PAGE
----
Estimated read time: 2 minutes
Subscribe to Blog via Email
I recently quit Facebook – again – so we will see how that’s going to shake out. Of course, something has to make up the void! I’ve been watching more YouTube, Hulu and have been focusing my social media storytelling on Instagram Stories. I also talk to my kids more – I think. 🙂
Instagram Stories videos are relatively short – just a few seconds each. But you can have a number of them right after each other. So how do you keep an ongoing video series – technically broken up by Instagram Stories segments – moving forward correctly?
As is often the case in social media, I stumbled across the answer while telling social media stories.
My 11-year-old daughter was playing piano and I was recording on Instagram Stories with a filter, of course. Here’s that video:
Of course, the song was longer than the allotted time in Stories – which is 15 seconds roughly.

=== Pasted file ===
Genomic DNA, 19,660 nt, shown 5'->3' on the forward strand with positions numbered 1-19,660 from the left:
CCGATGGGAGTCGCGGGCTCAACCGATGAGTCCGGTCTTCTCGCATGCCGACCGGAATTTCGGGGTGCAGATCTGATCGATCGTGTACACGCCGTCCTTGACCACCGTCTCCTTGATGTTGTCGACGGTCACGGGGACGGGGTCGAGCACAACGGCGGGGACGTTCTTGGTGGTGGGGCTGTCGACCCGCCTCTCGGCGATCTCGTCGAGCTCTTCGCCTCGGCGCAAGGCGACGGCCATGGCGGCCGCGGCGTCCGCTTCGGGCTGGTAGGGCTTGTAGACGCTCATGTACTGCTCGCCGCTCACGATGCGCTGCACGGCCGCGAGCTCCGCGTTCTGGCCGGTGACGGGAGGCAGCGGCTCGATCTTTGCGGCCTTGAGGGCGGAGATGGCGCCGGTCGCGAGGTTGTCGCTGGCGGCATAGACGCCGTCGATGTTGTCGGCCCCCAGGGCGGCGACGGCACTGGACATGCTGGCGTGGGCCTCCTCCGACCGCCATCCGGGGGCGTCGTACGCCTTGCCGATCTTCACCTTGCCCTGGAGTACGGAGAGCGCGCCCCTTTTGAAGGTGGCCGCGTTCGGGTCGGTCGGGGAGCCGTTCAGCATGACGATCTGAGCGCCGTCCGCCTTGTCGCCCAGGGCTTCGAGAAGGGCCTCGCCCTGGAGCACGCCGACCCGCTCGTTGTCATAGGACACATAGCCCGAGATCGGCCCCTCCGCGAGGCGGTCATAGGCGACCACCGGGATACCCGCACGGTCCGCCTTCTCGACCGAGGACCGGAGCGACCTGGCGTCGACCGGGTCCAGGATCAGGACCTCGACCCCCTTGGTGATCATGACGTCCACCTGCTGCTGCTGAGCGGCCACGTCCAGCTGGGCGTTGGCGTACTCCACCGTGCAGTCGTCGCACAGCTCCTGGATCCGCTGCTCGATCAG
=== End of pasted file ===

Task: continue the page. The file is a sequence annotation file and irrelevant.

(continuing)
But it’s a super easy workaround: When recording the video directly in the Instagram Stories function, just keep pushing the record button and the app creates the segments.
The end user can barely tell that it’s skipping just a bit between segments. Not a big deal.
You can even still export the entire video using this technique at once. Of course, the video was shot vertically and won’t fill the horizontal YouTube screen (as you can see above) if that’s where you are planning on using it. So if that’s your main channel, maybe don’t shoot it in Instagram Stories.
But there’s a way to use horizontal – YouTube tilted videos, so to speak – within Instagram Stories. Here’s an example:
I shot the video outside the Instagram app with the native iPhone app. Then imported it into Instagram Stories, pushed it up, zoom it out some and added the conference hashtag. You can still see what’s happening and it’s a slightly different display.
So. Many. Things. To. Consider.
The options are endless but they also give us flexibility to tell the stories we want to tell in a personalized and creative way.